A group of people is gathered outside one of those glamorous skyscrapers in Lower Manhattan, at a proper distance from the entry, which is duly manned by a security person checking the measured distance with a keen eagle eye and with a serious mien meaning business, a group composed mostly of employees from the offices towering high over the street, but also some tourists and some odd homeless looking persons. The purpose of this small gathering, comprising a dozen people or so, is smoking. The group is heterogeneous, the employees are in a rather formal attire, one can easily imagine them placed somewhere in the intricate workings of financial capital, tourists wear some incongruous informal multicolored gear, making a brief stop-over on their well planned route through the highlights of the city, the homeless are wearing some baggy crumpled clothes, each group duly corresponding to the cliché. We smoke in silence, standing relatively close to each other, for the place seems to be cordoned off by invisible strings, no doubt abiding by some rules issued by god knows what authority, but we look in different directions, feeling vaguely ashamed or at least not at ease, for the designated place is both located out of the official ways, keeping this nuisance at bay, and at the same time on display, for it can’t be quite hidden in this heavily frequented area and one feels like exhibited, the passers-by and the people on the way to the grand entry casting suspicious side-way glances at the new pariahs, not of approval. This is a haphazard congregation of strangers gathered for five minutes, for the duration of a cigarette, flocked together to a designated spot, having just one thing in common. Then someone says, out of the blue: “First blacks and Jews, now us.” There is an immediate outburst of laughter and merriment, the total strangers instantly becoming friends, for these brief minutes, cigarettes are short-lived and so is our friendship, but there is a surge of solidarity, a sudden human tie, and the brevity of the precious moment reaches far beyond the gathering, beyond the schedule which soon makes us disperse in all directions. It all evaporates in smoke, just as the cigarettes, but the brief moment has a curious staying power and reaches beyond the dictate of time, beyond the pressure of jobs, obligations, survival and allotted social slots. And it is clear that by laughing together we have won a small victory over the disapproving crowd that vastly outnumbers us and over the carefully designed regulations that isolated us on this spot. The excluded and the ashamed have turned the tables, at least for these moments, we are the winners.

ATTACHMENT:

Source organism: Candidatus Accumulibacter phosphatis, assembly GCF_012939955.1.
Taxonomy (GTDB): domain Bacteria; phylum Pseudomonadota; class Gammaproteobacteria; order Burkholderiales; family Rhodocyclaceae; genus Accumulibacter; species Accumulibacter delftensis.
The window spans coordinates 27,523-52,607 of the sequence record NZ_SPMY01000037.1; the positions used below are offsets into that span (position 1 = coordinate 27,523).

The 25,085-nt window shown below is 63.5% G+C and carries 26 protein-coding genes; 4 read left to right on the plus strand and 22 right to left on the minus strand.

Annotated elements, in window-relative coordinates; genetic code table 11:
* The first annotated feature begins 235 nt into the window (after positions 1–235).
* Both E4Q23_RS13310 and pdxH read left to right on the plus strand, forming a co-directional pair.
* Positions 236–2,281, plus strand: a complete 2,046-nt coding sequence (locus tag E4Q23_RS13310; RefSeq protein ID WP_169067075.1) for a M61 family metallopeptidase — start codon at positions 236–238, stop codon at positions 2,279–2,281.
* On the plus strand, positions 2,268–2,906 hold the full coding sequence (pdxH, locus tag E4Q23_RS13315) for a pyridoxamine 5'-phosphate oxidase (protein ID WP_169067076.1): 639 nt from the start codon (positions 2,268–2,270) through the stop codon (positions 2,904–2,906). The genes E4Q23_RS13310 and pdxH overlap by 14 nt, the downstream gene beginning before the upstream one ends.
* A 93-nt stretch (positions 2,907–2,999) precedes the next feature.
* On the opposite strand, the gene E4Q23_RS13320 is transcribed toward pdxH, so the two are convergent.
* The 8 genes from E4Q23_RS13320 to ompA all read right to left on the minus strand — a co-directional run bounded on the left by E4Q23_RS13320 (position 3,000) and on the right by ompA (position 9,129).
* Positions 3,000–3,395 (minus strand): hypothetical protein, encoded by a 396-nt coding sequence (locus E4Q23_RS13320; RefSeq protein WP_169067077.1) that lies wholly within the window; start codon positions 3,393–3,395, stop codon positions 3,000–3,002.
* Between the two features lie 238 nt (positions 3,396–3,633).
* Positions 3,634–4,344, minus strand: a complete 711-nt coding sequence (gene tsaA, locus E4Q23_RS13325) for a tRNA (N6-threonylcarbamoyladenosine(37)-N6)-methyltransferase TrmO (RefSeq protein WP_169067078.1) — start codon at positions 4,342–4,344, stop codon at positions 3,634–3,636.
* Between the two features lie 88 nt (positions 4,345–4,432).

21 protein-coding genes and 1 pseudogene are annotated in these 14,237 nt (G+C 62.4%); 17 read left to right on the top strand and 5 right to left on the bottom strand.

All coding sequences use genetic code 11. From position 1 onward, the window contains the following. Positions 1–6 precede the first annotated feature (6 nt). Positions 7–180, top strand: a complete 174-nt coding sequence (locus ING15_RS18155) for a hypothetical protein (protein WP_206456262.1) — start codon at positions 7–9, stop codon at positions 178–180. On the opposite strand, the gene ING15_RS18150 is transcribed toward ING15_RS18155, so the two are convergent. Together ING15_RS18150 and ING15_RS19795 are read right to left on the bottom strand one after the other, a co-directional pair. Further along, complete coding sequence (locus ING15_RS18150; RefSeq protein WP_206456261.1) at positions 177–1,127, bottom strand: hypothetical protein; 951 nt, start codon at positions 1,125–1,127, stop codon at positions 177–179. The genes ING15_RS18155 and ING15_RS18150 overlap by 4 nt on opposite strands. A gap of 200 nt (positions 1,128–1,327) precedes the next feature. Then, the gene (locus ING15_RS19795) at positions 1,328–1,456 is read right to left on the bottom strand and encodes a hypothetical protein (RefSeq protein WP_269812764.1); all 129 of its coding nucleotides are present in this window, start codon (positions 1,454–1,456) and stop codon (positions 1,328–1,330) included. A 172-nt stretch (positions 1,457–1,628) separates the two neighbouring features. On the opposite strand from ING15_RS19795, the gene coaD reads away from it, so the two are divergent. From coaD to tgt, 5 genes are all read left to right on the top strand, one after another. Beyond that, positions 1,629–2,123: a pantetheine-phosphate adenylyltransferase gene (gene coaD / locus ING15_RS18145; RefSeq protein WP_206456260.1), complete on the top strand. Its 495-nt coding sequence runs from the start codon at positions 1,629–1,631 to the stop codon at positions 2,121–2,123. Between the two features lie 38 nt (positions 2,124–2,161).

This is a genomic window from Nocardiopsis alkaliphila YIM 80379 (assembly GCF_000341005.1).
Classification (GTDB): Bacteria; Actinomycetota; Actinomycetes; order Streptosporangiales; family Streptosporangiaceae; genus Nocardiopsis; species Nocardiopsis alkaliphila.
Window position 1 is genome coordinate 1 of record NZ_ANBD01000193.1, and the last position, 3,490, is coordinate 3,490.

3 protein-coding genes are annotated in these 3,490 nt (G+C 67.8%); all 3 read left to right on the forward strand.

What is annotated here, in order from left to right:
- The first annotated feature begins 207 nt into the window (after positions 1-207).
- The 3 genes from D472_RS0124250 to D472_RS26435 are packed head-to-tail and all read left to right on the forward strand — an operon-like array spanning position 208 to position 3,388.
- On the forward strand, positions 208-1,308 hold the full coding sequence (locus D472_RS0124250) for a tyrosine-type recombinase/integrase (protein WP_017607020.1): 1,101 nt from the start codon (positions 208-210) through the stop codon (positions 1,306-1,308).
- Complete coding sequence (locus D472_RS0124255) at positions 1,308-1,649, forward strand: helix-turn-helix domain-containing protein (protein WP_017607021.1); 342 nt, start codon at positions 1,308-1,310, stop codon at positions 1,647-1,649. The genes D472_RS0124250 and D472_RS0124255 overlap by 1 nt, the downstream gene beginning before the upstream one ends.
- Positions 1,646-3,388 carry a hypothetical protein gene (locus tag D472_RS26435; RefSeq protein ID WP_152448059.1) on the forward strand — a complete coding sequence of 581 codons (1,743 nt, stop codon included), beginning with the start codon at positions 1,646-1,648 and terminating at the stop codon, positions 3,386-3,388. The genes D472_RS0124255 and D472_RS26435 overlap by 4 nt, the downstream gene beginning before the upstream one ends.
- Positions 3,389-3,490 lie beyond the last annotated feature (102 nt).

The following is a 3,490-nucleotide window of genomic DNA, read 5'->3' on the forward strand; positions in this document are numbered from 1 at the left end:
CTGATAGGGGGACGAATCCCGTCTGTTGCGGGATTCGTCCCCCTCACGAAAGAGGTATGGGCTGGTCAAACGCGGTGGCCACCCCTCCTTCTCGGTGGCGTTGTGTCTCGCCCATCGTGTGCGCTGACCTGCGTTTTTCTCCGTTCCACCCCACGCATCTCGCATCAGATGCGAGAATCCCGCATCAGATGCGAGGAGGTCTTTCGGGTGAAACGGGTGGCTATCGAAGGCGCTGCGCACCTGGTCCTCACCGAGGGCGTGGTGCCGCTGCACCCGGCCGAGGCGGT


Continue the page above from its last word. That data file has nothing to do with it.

The remark is of course made in the spirit of the smokers’ cheek, or rather their tongue-in-cheek. It would be a bit much to put in line centuries of slavery and pogroms with this new figure of outcasts and it would take quite a bit of conceit to claim such ancestry. But smokers always tend to speak tongue-in-cheek. There is a couple of blacks in the gathering and as it turns out also a couple of Jews (and yes, you have guessed right, they belong to the ‘financial capital’ part of the group, one can doubt anything except for clichés). The blacks and the Jews are particularly amused by the remark, the Jewish person smilingly adding: “We haven’t yet reached the point of the holocaust”. Some smokers can actually be blacks and Jews into the bargain, and we all turned temporarily into honorary blacks and Jews. There is a sudden swopping of life stories, one actually grimly stretching back to the holocaust, the other to the pre-Martin Luther King days. An elderly black man, I suppose belonging to the maintenance staff of the building, says, to the general approval: “In all my life I have never been so oppressed as a black man as I am now as a smoker.” And he has lived through the times before the civil rights movement when at least in New York it wasn’t so bad to be black as it is now to smoke, the one exclusion mirroring the other in their very discrepancy and in a strange connivance. The homeless have some stories of police chasing them for smoking in some perfectly legal places, the new handy excuse for harassment. The rather wealthy looking Jews suddenly look at the homeless with new eyes, almost in appreciation, with the incongruous specter of the common fate of exclusion in the air, connecting for a brief moment its widely disparate ways. The Spanish tourists tell of some tricks of guerilla tactics smokers employ in Spain after the anti-smoking measures were introduced, although far less serious than in the US – but the US are, as always, leading the way and we agree that soon we will all be there, partaking in the promised land.